It was four years ago that our readers saw Volume 1, Issue 1 of the North State Journal. On that first-ever front page of the only statewide newspaper in North Carolina, the headlines of the day still reverberate across our state, nation and world.
The first headline, “New congressional maps face further scrutiny,” was a shout into an echo chamber of politics that have profoundly affected our state and federal governments. Four years on, those maps, and our state legislative maps, are still being challenged.
The second headline, “Charlotte policy sparks controversy,” details the kindling of a fire that still burns in this country over gender and identity politics. Some say the General Assembly’s response — a bill that asserted state law supremacy over local ordinances and forever known as H.B. 2 — was the undoing of the state’s first Republican governor in a generation. (For the record, I don’t think it was). One fact that remains is that the bill’s author, Dan Bishop, is a member of Congress. I also haven’t heard much about H.B. 2 since the last campaign commercials aired in the 2016 gubernatorial race.
A piece on that initial first page might be the foundation of Donald Trump’s presidency. The one-paragraph brief “SCOTUS pick withdraws” ends with “Senate Republicans held firm to their vow not to act on any nominee by President Barack Obama for the job.” Justice Neil Gorsuch’s confirmation as the replacement for Justice Antonin Scalia still sits atop the president’s list of accomplishments.
Another headline, “53 tornadoes hit central N.C.,” is one I could do without. There were only five tornadoes. That was the first typo I found in the North State Journal. There have been some since, but that first one resulted in my permanent response to typos — “I’m glad we get to do it again next week.” I hope we can continue to get better every week of this fifth volume of the North State Journal.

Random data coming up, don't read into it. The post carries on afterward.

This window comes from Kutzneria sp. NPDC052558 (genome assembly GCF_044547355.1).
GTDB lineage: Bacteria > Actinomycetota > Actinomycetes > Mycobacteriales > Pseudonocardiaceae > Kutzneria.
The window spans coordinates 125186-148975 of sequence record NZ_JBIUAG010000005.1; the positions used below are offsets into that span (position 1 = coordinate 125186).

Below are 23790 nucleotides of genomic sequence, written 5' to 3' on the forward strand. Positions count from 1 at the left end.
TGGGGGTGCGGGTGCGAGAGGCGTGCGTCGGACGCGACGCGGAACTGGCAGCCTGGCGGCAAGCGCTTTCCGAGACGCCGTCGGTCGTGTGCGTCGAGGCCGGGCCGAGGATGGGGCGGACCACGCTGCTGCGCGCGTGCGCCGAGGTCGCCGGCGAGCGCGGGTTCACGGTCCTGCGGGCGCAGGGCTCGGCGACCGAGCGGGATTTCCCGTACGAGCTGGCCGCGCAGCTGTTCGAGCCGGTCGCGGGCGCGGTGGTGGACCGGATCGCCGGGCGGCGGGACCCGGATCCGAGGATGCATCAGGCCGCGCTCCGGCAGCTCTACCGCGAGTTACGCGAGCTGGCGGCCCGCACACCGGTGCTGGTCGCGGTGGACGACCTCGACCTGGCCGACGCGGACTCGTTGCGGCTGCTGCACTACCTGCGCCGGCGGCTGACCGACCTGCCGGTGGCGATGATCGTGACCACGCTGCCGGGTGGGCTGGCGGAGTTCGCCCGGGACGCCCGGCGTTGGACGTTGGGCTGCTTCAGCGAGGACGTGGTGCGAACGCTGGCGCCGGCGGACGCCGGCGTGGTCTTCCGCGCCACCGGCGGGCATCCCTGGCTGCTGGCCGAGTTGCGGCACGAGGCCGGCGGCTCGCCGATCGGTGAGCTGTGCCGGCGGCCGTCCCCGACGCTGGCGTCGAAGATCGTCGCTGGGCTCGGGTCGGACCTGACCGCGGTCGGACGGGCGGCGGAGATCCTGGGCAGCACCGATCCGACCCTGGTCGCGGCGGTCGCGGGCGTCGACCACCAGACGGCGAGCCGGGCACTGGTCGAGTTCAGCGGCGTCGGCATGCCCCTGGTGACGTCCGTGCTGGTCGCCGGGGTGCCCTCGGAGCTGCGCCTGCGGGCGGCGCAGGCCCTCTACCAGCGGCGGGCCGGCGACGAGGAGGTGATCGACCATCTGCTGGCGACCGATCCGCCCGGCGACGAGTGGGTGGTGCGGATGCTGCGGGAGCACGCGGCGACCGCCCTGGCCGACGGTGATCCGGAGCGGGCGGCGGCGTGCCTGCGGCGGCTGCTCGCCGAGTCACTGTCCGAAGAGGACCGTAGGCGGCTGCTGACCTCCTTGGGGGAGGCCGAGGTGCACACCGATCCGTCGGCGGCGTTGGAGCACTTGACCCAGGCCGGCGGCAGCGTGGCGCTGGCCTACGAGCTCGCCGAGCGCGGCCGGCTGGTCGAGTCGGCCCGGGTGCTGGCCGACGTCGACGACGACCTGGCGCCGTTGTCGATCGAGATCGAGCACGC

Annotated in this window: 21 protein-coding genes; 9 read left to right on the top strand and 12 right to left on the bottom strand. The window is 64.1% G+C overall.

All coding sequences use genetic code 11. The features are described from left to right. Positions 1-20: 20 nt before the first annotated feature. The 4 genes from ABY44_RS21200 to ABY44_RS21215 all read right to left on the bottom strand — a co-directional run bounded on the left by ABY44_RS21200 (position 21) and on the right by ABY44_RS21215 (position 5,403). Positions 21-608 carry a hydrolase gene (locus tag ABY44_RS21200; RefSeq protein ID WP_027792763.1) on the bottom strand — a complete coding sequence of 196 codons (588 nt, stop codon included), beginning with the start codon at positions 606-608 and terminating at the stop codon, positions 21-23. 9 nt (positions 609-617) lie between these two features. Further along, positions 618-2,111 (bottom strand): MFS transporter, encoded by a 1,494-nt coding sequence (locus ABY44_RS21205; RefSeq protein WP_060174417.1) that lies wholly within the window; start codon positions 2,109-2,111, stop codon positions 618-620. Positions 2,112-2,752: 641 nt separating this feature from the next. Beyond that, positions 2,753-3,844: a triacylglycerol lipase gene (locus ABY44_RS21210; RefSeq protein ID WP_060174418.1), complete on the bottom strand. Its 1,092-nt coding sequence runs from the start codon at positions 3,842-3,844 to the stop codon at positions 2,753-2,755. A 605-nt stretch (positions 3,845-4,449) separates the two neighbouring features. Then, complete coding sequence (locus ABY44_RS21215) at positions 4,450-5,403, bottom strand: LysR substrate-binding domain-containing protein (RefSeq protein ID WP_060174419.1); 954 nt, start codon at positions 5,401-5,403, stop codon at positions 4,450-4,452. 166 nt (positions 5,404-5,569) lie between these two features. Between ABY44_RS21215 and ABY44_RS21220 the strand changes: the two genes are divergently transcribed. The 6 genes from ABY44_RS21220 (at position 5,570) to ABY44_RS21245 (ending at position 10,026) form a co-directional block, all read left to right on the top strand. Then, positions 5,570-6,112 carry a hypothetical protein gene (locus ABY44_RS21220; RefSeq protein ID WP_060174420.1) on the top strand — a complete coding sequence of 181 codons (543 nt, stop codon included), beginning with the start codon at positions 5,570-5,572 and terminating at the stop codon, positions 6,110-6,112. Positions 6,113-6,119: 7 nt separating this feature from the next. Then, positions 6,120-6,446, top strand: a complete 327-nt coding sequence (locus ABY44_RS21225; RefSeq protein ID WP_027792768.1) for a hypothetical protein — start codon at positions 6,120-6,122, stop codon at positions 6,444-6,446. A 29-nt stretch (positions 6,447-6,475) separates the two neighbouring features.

While I have learned more about newspapers — how to make them and how the industry works — I have also learned more about our remarkable state. Since Volume 3, our tradition has been to adopt a tagline for the individual volume beyond our official tagline — “Elevate the conversation” — to help define the new volume. In Volume 3, we sought to become “Your home state newspaper,” and in Volume 4 we toasted “Here’s to the land of the long leaf pine.” In this election year, when readers need truth over spin, we will aim to be, rather than to seem. We will elevate to a standard heralded by Cicero, Aeschylus, Cato and even Plato with our state’s motto: Esse quam videri.
Our goal will remain to bring you the news with truth and beauty. Our writing, photography and design have been lauded since that first issue, and we aim to maintain our foundation. But, Volume 5 will introduce new elements. Firstly, a new voice from our new editor Matt Mercer will be evident in our news reporting. Matt joins the masthead with Cory Lavalette, Lauren Rose, Frank Hill and Emily Roberson, who have all contributed to our success and are the reason we are entering our fifth year of publication.
You will see more variety in our design, more investigative and data-driven journalism, and a conscious effort to touch every county from Murphy to Manteo in this volume. Issue 1 of Volume 5 coincides with Ash Wednesday and unveils a new weekly scripture passage on A2 which harkens back to newspapers of prior eras but will bring ancient wisdom to our pages. Our editorial calendar is still evolving, but we are committed to highlighting stories from our state’s top two industries — agriculture and military — as often as possible. We will also be unveiling unique celebrations of every county in North Carolina, starting with an ambitious “best athlete” feature helmed by award-winning journalists Brett Friedlander and Shawn Krest.
We will also carry our Volume 5 changes onto the web. Soon we will unveil a new website and hopefully (finally) bring the Murphy to Manteo section online.
We will report the news, tell the stories and push for the truth. While every issue won’t be full of happy news, we will strive to be, rather than to seem.
Neal Robbins the publisher of the North State Journal.